Vapor

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Water condenses into visible droplets after evaporating from a cup of hot tea

A vapour (English spelling) or vapor (American-English Spelling) is a substance in the gas phase at a temperature lower than its critical point.[1] This means that the vapour can be condensed to a liquid by increasing its pressure without reducing the temperature.

For example, water has a critical temperature of 374 °C (647 K), which is the highest temperature at which liquid water can exist. In the atmosphere at ordinary temperatures, therefore, gaseous water (known as water vapour) will condense to liquid if its partial pressure is increased sufficiently.

A vapour may co-exist with a liquid (or solid). When this is true, the two phases will be in equilibrium, and the gas partial pressure will equal the equilibrium vapour pressure of the liquid (or solid).[1]

Properties[edit]

The vapour-liquid critical point in a pressure-temperature phase diagram is at the high-temperature extreme of the liquid-gas phase boundary. (The dotted green line gives the anomalous behaviour of water.)

Vapour refers to a gas phase at a temperature where the same substance can also exist in the liquid or solid state, below the critical temperature of the substance. (For example, water has a critical temperature of 374 °C (647 K), which is the highest temperature at which liquid water can exist.) If the vapour is in contact with a liquid or solid phase, the two phases will be in a state of equilibrium. The term gas refers to a compressible fluid phase. Fixed gases are gases for which no liquid or solid can form at the temperature of the gas, such as air at typical ambient temperatures. A liquid or solid does not have to boil to release a vapour.

Vapour is responsible for the familiar processes of cloud formation and condensation. It is commonly employed to carry out the physical processes of distillation and headspace extraction from a liquid sample prior to gas chromatography.

The constituent molecules of a vapour possess vibrational, rotational, and translational motion. These motions are considered in the kinetic theory of gases.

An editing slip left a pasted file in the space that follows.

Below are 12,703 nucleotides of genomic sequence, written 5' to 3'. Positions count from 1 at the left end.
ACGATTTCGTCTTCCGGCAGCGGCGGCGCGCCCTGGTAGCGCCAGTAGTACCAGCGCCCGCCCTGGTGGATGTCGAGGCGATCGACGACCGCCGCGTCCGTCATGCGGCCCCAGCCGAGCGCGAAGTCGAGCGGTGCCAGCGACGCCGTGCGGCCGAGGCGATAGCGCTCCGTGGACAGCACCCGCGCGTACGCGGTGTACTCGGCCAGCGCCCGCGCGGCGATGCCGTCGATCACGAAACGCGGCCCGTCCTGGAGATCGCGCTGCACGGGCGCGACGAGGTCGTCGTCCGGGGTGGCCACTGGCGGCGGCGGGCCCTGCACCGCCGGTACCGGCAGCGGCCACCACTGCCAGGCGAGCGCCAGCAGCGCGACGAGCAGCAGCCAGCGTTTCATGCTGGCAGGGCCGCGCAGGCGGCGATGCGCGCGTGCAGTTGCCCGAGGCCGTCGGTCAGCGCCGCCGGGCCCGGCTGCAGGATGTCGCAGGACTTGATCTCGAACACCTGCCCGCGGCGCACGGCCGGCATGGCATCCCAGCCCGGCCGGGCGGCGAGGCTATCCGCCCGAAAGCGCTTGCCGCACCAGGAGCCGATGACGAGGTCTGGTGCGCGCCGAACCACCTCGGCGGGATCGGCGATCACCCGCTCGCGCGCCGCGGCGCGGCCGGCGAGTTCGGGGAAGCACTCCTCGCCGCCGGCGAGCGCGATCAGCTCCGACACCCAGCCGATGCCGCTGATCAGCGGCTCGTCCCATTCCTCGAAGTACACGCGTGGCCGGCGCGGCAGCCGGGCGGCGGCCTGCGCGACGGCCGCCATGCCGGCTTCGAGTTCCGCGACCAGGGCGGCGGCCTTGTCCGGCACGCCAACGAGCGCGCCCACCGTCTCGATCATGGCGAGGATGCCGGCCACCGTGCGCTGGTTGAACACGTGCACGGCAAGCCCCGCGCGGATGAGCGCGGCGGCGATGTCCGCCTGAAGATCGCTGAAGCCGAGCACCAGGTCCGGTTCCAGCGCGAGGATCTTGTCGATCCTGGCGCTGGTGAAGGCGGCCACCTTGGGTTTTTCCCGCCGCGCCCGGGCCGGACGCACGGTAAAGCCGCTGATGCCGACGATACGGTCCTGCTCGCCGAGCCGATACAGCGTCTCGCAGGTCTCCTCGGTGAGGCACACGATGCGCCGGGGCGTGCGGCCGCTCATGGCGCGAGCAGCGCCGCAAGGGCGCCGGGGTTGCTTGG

Vapour pressure[edit]

Liquid-Vapour Equilibrium

The vapour pressure is the equilibrium pressure from a liquid or a solid at a specific temperature. The equilibrium vapour pressure of a liquid or solid is not affected by the amount of contact with the liquid or solid interface.

The normal boiling point of a liquid is the temperature at which the vapour pressure is equal to one atmosphere (unit).[1]

For two-phase systems (e.g., two liquid phases), the vapour pressure of the individual phases are equal. In the absence of stronger inter-species attractions between like-like or like-unlike molecules, the vapour pressure follows Raoult's Law, which states that the partial pressure of each component is the product of the vapour pressure of the pure component and its mole fraction in the mixture. The total vapour pressure is the sum of the component partial pressures.[2]

Examples[edit]

Water vapour is responsible for humidity

Measuring vapour[edit]

Since it is in the gas phase, the amount of vapour present is quantified by the partial pressure of the gas. Also, vapours obey the barometric formula in a gravitational field just as conventional atmospheric gases do.

Flammable liquids[edit]

Flammable liquids do not burn when ignited.[citation needed] It is the vapour cloud above the liquid that will burn if the vapour's concentration is between the Lower Flammable Limit (LFL) and Upper Flammable Limit (UFL) of the flammable liquid.

See also[edit]

References[edit]

  1. ^ a b c R. H. Petrucci, W. S. Harwood, and F. G. Herring, General Chemistry, Prentice-Hall, 8th ed. 2002, p. 483-6.
  2. ^ Thomas Engel and Philip Reid, Physical Chemistry, Pearson Benjamin-Cummings, 2006, p.194